Heritage Beku: Bengaluru citizens lobby to conserve the past for the future


The demolition of the more than a century-old Krumbiegel Hall in Lalbagh brought together citizen activists to campaign for the preservation of heritage buildings.

The citizens of Bengaluru are throwing their weight behind the Heritage Beku Past Forward initiative, which aims to conserve heritage structures citizens’ partnership.

Heritage Beku translates into “we want heritage” in Kannada. The movement follows the Steel Flyover Beda (we don’t want the steel flyover) slogan used by civic activists to successfully protest against a flyover project in central Bengaluru, which would have resulted in felling 800 trees.

Bengaluru has woken up to its past and wants to conserve it for the future since the demolition of Krumbiegel Hall occurred in November 2017 even as Yashaswini Sharma, urban historian and architect, along with Meera Iyer, Co-convener, INTACH (Indian National Trust for Art and Cultural Heritage), had approached the Horticulture Department to restore it with funding from a philanthropist, Mr Raju.

This was a trigger for a larger movement and led to increasing awareness regarding the state of heritage structures in the city.

Several activists individually responded to the lacunae in the proposed Revised Master Plan 2031 by the Bangalore Development Authority, through which the government. has - for the first time - come up with 12 heritage zones. 

Meanwhile, Priya Chetty Rajagopal started a campaign called Heritage Beku on Facebook. Priya approached Yashaswini, Meera, and other technical experts to put together suggestions for the RMP 2031, which has since been submitted to the BDA.

The group is using social media to raise awareness and is petitioning Bengaluru Development Minister KJ George on change.org. The others involved in the campaign include Pankaj Modi, Arvind Subramanian, Rabindra Vasavada, Sridevi Changali, Champaka Rajagopal, Sanjay Sridhar, Siddharth Raja, Deepti Sudhindra, and Suraj Chhabria.

According to heritage activists, Bengaluru has lost more than half of its heritage structures since 1985. The campaign urges civic authorities to focus on advocacy and legislation; creating a strong core group to visualise, conceptualise, and drive the initiative; and working on a robust engine and process, to scale, disseminate, and operationalise.

Yashaswini Sharma, author of the book Bangalore: the Early City, AD 1537–1799, speaks about the campaign.

How many heritage buildings does Bengaluru have?

In 1985, INTACH had identified about 823 heritage buildings in the city. Only 354 remain today, which is less than 45 percent. The survival rate of private residences is only about 25 percent (96 out of 117) while government-owned buildings have a survival rate of about 83 percent (129 out of 510). Seventy-five out of 91 religious buildings, 15 out of 45 of those in commercial spaces, and 41 out of 60 private institutions have survived. (Source: INTACH)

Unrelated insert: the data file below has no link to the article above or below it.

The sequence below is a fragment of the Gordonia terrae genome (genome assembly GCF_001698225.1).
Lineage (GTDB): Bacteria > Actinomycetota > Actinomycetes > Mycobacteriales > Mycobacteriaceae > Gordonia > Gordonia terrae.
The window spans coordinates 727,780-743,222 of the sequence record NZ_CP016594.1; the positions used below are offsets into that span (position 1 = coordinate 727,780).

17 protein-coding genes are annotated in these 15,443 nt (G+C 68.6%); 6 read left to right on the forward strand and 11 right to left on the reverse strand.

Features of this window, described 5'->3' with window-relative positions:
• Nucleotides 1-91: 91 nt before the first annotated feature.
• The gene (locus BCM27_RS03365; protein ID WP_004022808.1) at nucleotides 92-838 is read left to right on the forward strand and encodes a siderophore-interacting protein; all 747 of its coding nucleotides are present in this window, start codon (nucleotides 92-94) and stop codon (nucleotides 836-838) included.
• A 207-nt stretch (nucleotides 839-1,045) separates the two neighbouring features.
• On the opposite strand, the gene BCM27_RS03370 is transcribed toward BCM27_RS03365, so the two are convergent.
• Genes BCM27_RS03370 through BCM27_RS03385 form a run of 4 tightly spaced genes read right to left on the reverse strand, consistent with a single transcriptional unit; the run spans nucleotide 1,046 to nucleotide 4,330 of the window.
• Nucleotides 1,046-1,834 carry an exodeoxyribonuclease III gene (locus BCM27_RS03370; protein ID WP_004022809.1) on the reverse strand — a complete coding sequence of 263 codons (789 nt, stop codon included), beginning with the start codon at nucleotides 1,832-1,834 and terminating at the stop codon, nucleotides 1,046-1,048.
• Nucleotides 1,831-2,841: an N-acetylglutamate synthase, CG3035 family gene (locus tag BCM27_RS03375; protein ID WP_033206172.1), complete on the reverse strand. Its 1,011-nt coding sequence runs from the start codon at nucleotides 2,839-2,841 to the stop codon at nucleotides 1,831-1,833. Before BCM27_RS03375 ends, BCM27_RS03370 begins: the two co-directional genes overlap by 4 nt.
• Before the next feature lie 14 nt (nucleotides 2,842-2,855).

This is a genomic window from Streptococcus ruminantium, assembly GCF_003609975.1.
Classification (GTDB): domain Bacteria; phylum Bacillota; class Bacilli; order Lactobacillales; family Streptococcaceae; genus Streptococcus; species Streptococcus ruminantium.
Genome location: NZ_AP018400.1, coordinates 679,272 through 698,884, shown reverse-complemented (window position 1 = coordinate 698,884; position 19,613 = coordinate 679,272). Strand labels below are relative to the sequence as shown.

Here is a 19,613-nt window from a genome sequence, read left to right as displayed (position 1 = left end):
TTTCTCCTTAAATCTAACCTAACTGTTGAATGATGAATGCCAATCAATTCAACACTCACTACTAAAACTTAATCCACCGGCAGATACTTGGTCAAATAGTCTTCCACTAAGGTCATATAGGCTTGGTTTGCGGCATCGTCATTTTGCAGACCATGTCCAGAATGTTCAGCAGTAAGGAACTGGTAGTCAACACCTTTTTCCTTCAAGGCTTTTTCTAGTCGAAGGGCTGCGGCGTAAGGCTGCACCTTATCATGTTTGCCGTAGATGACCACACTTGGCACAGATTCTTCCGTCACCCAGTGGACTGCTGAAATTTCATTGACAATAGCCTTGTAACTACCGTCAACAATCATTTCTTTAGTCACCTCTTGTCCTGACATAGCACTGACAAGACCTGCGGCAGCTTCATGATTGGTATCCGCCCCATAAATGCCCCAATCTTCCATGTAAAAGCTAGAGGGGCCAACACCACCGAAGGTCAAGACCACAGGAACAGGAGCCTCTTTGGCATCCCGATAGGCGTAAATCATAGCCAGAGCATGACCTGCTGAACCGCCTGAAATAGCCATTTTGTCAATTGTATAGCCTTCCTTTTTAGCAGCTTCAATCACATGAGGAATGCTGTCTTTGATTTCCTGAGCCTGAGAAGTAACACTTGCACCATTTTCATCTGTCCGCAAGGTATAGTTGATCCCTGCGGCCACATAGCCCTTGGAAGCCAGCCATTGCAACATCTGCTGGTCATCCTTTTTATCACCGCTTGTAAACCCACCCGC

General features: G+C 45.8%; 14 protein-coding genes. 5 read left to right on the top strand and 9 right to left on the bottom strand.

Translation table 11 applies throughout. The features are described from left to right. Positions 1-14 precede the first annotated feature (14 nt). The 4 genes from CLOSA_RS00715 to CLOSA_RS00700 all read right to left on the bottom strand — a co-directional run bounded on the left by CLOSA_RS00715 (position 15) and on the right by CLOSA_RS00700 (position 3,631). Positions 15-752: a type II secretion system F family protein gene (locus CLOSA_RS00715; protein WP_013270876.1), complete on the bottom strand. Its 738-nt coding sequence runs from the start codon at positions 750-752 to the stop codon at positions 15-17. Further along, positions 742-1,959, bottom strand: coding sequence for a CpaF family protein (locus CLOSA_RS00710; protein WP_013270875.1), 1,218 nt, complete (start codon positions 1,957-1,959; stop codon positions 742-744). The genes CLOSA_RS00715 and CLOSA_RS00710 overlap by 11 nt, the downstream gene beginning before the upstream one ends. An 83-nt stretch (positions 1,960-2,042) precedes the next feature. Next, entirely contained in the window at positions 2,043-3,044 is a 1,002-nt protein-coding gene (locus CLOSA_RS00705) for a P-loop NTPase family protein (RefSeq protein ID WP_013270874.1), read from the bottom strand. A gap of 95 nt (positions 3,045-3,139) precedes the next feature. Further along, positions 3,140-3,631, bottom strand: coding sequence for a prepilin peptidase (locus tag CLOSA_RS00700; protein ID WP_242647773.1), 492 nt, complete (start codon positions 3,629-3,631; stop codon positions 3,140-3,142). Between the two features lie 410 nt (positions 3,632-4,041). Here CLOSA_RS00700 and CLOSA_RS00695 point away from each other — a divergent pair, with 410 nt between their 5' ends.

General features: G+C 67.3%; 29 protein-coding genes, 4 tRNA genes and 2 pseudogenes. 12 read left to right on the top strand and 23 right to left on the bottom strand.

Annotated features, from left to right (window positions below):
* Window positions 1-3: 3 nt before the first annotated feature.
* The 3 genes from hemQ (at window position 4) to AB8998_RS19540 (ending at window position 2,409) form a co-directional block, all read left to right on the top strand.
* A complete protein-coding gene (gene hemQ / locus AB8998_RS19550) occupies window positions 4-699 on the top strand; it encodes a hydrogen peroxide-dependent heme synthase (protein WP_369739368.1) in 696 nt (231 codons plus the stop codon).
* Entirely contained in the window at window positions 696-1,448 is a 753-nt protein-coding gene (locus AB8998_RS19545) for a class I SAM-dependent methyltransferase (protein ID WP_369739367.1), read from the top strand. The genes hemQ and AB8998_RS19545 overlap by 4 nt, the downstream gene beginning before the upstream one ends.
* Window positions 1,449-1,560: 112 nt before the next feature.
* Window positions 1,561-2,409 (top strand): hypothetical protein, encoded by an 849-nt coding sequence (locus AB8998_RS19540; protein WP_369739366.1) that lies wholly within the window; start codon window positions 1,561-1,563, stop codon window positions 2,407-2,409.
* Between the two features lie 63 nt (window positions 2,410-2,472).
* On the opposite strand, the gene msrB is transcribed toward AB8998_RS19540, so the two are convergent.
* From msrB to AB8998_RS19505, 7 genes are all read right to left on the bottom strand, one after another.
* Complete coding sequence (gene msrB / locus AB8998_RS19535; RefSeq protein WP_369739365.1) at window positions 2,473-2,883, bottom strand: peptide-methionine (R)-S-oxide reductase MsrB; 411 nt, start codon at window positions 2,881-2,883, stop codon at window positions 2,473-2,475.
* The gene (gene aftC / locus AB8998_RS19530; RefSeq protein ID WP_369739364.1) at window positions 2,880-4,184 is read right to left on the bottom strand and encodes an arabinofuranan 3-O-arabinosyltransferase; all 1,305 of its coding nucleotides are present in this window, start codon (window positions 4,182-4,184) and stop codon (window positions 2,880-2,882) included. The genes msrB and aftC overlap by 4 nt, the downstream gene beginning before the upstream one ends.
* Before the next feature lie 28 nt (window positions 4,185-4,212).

What is the existing framework for preserving heritage structures? 

There is no exclusive framework for preservation of heritage buildings in Bengaluru. ASI-protected monuments have some protection through the Ancient Monuments and Archaeological Sites and Remains Act. 

How are you raising awareness about the issue?

We are connecting and sharing information via Whatsapp, and a Facebook page called Heritage Beku. Past Forward, Bangalore. The suggestions have been put together through discussions and meetings. 

What are your suggestions? 

In order to preserve heritage architecture, a strong and independent Heritage Committee empowered through Heritage and Landmarks Law has to be brought in. While such a committee is proposed in the RMP, this is neither independent nor empowered, and the composition needs to be re-looked at. Of course, we need a more thorough listing than the one presently incorporated in the proposed RMP 2031, which has missed heritage buildings like the Poorna Prasada, Patankar Bhavan, Government Girls High School in Malleshwaram, Old Aviary/Aquarium in Lalbagh, and also listed Bangalore Palace of Wadiyars wrongly as publicly owned.

Private owners ought to be incentivised, and enabled with advice and information on maintenance of heritage buildings. For this, a separate database of experts in the heritage field needs to be developed. Furthermore, there should be a focus on both, natural and built heritage.

Are there any case studies from other cities in India and abroad that can be applied here?

Mumbai, Ahmedabad and Delhi have heritage regulations and committees to oversee things. The proposal put forth by Masons Ink for Puducherry is also interesting. References for law abroad would be New York City Landmarks Law of 1965 and National Heritage Act of UK.


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